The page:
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The harmony of Colmar | Hand of colors Solo Travel

The trip to Strasbourg was a relief. While Paris was covered in gray smoke, Strasbourg was a surprise with occasionally fluffy white clouds, patches of clear blue skies, and rainbow sun rays. That is exactly why I decided to extend my stay in Strasbourg. The feeling of leisurely sitting in front of the magnificent cathedral, sipping Alsatian beer, and a kind of consolation that makes you stay and stick your neck out to make detours. And to breathe in more Alsatian moments, I decided to take a day trip to Colmar, the oldest and most Alsatian city in the region. And if that wasn’t enough, a small reading about Colmar informed me about the Grunewald altarpiece in the Unterlinden Museum in Colmar. I spent a lot of time strolling through the galleries of Northern European Renaissance paintings. The sparkling beauty of these paintings has itched somewhere in my heart. The thought of seeing Grunewald could have been reason enough to go on another journey. And if the journey on a branch line only takes 45 minutes and there is a panoramic view of the southern segment of the Alsace route, decision-making becomes child’s play.

Colmar is the oldest and most Alsatian city in the region with a unique character.
In the streets of Colmar

The next morning I was in Colmar. I went on a trip early in the morning to make the most of the city. When the train crossed the small vines, with the Vosges as the crown and a romantic spectacle of ruins of centuries-old castles, my mind wandered in search of the folklore of Alsatian knights and the muse of life, which grew here regardless of the politics of Paris. In the distance there were small towns that are named after the years – for example Kaysersberg. In the golden color of the morning, the distant fields looked like sacred fires and retained the unique character of this country.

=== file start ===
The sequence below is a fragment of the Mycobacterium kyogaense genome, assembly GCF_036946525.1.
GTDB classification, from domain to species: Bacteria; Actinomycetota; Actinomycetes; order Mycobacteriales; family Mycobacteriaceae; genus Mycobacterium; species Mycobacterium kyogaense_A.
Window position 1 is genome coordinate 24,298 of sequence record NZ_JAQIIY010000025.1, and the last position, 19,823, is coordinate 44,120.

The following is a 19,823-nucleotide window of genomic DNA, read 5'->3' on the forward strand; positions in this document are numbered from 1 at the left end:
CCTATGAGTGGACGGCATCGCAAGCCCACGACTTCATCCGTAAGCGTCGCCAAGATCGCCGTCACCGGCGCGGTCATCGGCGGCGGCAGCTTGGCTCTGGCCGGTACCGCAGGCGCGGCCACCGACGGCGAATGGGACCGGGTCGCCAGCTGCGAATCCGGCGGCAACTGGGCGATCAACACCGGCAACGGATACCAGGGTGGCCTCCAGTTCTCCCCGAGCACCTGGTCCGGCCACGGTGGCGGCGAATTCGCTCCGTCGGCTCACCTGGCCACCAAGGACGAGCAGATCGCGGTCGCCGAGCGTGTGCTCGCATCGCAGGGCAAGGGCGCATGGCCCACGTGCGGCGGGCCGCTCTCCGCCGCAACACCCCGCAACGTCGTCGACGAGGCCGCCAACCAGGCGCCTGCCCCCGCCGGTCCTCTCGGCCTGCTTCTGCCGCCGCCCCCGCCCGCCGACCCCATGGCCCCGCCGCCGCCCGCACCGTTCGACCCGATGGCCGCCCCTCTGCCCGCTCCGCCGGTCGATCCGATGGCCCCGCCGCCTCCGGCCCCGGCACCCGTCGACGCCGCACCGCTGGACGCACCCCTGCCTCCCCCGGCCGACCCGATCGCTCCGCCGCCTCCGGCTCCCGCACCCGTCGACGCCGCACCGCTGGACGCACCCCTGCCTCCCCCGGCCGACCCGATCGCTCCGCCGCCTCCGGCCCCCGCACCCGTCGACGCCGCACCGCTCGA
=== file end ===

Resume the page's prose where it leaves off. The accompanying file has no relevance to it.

Alsace has its own share in political history. It has been passed back and forth between France and Germany over the years as rivalry between nations increased. The Colmar was conquered by the French in 1673, and in the 1870s the entire region became German territory. It remained German until after the First World War and was then temporarily occupied again when Germany expanded its territories during the Second World War. After the collapse of the Nazi Empire, Colmar became French territory again, but the German touch in the city’s architecture is hard to miss.

The best place to look at the French and German influence in architecture is in the Little Venice area.
After the collapse of the Nazis, Colmar came under France, but the German influence in construction is hard to miss

I was warned well by my Couchsurf host in Strasbourg of Colmar’s charm and provided with a list of sights and activities. And as always, I decided to miss the list. It’s not fun to explore if you don’t lose your way and discover new places. Serendipity is a gift for travelers. Colmar could easily match your idea of ​​a fairytale town with a charming old town, museums and architectural sights. And to enjoy the ancient charm of the city, head to Little Venice. A stroll through little Venice and the adjacent fishmonger’s district is adorable, with its winding streets, canal cafés, charming colored houses, and buildings that contain part of history. Alsace has developed independently of French and German politics and plutocracy. The independence and reverie of the region is easy to see in Colmar. Try this, the Alsatians have their language, which is widespread in the region, the houses from the Middle Ages and the Renaissance are lovingly preserved and the shops are still marked with ornate wrought iron signs. The fact is that the Alsatians have preserved their heritage and Colmar is an exquisite example of Alsatian culture and conviviality. And did I forget to mention the gastronomy here?

A stroll through little Venice and the adjacent fishmonger’s district is enchanting